ITVs Torvill and Dean sketches the build-up to the couples Olympic-winning Bolero performance, which sacrifices getting under the skin of its subjects for a by-the-numbers biopic.
A two-hour drama about the origins of Torvill and Dean is the most ITV production thats ever ITVd. As quasi-marketing for Dancing On Ices return in January, the show is already cynically timed – feeling whiffs away from retelling Jason Gardiners birth under fire and brimstone, or seeing Phillip Schofield lock eyes across the room with Gordon The Gopher.
The story of Jayne Torvills and Christopher Deans rise, however, carries enough interesting blanks to warrant a deep dive. While it feels like their famed Bolero has been bludgeoned over our heads for centuries, their success is still a jewel of British Olympic history which holds record scores to this day. Coupled with a 1970s Nottingham backdrop and the fascination over whether they banged or not, theres plenty of reasons why this biopic could be a worthwhile endeavour.
Kicking off in 1968, were hastily introduced into their family situations as young kids. Jayne Torvill takes her first trip to the skating rink where she discovers a natural instinct on the ice, while Christopher Dean, more interestingly, is trying to block out a broken home; seen burying his head into the TV while his parents argue over an apparent affair. His mother leaves home, before his new mum is quickly brought onto the scene equipped with his first pair of ice skates.
The show touches on these personal cracks but is always rushing to the next beat. The distant presence of Christophers mum becomes a reoccurring sticking point as the show gallops through time, but the context around her absence feels too thin to connect with. This applies to the question of Torvill and Deans rumoured romance too, which is comically brushed off in a time jump quickly after they kiss in the back of a coach.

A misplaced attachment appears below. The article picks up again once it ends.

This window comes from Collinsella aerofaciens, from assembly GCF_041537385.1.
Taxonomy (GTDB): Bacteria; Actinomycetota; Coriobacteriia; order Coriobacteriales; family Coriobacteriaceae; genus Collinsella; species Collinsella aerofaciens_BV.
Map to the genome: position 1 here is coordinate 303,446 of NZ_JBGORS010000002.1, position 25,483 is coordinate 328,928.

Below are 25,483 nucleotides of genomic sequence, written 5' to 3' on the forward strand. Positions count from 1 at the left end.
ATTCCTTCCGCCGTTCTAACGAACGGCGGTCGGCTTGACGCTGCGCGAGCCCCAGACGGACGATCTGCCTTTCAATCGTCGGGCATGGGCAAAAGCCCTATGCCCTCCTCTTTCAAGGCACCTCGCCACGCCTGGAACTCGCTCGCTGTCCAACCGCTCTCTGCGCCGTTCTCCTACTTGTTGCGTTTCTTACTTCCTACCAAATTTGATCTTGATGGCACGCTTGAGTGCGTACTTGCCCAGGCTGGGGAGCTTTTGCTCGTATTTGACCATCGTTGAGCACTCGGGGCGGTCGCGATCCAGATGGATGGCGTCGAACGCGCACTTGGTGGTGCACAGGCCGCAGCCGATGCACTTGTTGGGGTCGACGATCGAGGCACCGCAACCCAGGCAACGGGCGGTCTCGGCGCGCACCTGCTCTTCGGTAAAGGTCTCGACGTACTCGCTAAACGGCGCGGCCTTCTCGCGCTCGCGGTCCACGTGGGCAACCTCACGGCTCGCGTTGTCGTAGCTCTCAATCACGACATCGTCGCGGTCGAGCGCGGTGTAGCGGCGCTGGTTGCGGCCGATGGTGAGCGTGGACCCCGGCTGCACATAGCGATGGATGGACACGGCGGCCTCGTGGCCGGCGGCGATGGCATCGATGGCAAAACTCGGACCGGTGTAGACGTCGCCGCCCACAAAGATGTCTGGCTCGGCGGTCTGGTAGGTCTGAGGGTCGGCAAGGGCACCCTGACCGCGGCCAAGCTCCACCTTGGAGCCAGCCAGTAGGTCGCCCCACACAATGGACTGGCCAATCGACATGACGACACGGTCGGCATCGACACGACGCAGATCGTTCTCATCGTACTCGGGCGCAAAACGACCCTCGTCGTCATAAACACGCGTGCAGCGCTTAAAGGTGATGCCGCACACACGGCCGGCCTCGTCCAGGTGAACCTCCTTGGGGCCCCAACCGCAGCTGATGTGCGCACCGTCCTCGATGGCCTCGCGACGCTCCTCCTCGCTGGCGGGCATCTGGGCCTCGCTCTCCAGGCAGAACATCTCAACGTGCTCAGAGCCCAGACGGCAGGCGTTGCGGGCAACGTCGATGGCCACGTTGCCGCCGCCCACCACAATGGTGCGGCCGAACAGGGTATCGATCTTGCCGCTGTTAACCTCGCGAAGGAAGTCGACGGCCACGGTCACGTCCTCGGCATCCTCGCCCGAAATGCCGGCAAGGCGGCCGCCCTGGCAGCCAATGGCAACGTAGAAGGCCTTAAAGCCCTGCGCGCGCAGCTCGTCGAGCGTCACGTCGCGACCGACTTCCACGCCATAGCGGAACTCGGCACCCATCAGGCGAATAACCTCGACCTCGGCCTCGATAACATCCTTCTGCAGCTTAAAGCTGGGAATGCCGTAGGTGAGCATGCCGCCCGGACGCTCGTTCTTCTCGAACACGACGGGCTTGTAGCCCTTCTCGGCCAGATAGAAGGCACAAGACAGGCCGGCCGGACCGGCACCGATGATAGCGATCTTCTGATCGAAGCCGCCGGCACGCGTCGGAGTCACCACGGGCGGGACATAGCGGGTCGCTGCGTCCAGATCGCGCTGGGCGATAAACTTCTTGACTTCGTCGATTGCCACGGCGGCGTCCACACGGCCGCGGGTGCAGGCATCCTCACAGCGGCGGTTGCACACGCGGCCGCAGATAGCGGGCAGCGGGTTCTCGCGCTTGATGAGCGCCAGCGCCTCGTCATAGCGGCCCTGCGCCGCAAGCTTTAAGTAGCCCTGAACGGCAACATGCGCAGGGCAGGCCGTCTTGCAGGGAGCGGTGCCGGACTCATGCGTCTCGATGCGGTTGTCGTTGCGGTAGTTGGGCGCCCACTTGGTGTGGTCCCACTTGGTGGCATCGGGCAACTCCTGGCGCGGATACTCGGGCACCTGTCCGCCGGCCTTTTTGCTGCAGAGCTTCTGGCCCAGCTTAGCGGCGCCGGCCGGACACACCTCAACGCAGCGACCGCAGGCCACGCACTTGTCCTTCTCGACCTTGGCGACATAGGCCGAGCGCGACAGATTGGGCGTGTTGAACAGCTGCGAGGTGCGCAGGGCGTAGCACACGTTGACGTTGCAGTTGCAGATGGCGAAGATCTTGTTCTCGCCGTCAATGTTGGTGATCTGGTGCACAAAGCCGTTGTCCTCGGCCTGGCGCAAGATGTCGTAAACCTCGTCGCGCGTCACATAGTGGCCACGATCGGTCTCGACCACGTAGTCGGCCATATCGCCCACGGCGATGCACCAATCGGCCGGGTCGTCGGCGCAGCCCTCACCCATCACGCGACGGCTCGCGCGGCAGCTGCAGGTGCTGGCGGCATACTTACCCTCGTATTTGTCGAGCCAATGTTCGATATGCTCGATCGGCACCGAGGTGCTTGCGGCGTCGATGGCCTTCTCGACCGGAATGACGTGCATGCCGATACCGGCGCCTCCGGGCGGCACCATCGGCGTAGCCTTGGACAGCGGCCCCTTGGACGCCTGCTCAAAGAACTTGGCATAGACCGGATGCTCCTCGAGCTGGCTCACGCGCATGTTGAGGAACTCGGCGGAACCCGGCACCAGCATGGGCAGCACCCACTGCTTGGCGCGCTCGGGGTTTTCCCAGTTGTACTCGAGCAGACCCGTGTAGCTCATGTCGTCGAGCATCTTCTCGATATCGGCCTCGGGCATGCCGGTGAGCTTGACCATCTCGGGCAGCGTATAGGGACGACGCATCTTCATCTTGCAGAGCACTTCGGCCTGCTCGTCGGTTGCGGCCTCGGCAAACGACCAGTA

These fleeting glimpses on their personal lives makes the entire production feel very stiff, despite attempts to capture the carefree 70s with David Bowie and Queen on the soundtrack. The drama fails to get under the skin of Nottingham as a city too, with Calverton and Clifton namedrops masking the fact it could be set inside any city with an ice rink.
Torvill and Dean is improved significantly by its two leads performances. Will Tudor plays a more fiery, passionate Christopher Dean than we see in the public eye, causing rifts with other girls who dont match his lofty standards. Poppy Lee Friar is the delicate, shy counterweight to their partnership – who both convince in forming a unique friendship which veers between sexual tension and professional thirst for medal success.
The supporting cast also shine when theyre given screentime to flourish. Jaime Winstone as their first coach Janet Sawbridge steals every scene she saunters through, with an early highlight seeing her leave Torvill and Dean pelvis connected while she sips coffee in the backroom as an opening icebreaker between them.
As they step out for their career-defining Sarajevo performance, we transition into the real footage with a hanging realisation weve learned little about the stars themselves. As a straight-forward dramatic retelling which falls entirely within expectations, Torvill and Dean is a respectable job, but little of this safe, diluted biopic will linger after the sherry sets in.
Torvill and Dean airs Christmas Day on ITV at 9pm.